Testis-Like Steroidogenesis: DISCUSSION(4)

28 Apr
2013

T europaea is one of four species of the genus Talpa known to have ovotestes. Of interest is how this phenotype could have arisen in the ancestor of the genus Talpa and what advantage this phenotype conveyed in order for it to be conserved in every female of all four of the species examined. Because the basic form of the ovotestis is found in at least four species of mole, Sanchez et al. have argued that it is an evolutionarily primitive condition resulting from an ancient mutation. It seems likely that female moles have evaded the common costs of exceptional androgen production on reproductive success by the reciprocal, seasonal inversion of the two component tissues of the gonad; persistently high levels of testosterone during spring would be expected to be disruptive to folliculoge-nesis and estrus. However, these considerations leave open the question of what benefits might accrue from higher testosterone production in autumn. buy birth control online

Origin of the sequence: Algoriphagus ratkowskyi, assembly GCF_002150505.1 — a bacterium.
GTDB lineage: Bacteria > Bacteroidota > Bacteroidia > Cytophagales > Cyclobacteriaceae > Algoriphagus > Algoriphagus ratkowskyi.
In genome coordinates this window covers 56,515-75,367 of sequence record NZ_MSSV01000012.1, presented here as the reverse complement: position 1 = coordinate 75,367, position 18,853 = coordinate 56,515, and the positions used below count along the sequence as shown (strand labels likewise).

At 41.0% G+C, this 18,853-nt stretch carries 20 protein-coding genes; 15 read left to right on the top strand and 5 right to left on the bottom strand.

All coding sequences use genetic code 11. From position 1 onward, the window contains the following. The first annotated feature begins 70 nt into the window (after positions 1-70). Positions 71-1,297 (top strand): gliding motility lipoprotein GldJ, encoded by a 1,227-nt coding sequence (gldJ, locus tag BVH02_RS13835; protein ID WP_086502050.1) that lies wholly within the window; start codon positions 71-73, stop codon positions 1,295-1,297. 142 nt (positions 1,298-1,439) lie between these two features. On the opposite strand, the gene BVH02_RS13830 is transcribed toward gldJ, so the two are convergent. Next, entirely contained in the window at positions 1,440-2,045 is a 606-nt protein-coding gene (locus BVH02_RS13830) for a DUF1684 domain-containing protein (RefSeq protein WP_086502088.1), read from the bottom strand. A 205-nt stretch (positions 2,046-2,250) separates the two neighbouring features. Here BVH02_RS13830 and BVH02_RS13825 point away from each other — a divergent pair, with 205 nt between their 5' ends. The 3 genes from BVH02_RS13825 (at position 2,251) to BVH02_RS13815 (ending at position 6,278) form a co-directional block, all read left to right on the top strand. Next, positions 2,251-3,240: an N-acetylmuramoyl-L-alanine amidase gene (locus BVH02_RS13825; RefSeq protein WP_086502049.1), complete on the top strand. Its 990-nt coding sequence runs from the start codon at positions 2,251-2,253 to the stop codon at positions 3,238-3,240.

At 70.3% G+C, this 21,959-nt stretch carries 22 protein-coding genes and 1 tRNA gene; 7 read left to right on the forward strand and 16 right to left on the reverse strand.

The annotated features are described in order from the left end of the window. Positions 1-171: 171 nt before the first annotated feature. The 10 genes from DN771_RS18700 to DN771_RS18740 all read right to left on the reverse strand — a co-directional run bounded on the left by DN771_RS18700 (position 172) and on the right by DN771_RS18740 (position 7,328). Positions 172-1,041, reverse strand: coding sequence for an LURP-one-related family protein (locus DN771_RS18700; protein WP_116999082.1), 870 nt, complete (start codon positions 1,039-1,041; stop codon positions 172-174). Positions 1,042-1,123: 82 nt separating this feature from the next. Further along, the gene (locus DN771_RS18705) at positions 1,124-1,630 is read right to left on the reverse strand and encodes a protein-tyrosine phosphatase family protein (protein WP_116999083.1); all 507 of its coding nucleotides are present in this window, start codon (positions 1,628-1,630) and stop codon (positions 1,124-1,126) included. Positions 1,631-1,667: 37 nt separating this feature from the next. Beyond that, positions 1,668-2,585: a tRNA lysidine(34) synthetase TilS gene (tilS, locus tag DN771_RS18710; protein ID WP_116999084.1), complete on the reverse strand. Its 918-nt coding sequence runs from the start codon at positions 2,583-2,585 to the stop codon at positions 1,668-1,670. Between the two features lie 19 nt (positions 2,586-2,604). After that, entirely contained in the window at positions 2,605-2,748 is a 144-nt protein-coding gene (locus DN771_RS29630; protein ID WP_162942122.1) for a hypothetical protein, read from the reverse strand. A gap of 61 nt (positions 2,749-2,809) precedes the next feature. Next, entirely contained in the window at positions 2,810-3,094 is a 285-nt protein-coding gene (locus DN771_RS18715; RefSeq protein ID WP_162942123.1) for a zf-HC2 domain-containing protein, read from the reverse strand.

In a comprehensive review of the natural history of moles, Gorman and Stone write, ‘‘there is no doubt that the medullary (i.e., interstitial) tissue is endocrine in nature and involved in the synthesis of hormones, but what hormones and to what purpose is as yet unknown’’ (pp. 60-61). The authors then add, ‘‘One possibility is that for most of the year the medullary (interstitial) tissue produces male hormones and that these are responsible for the aggressive nature of the female and for the masculine appearance of her genitalia.’’

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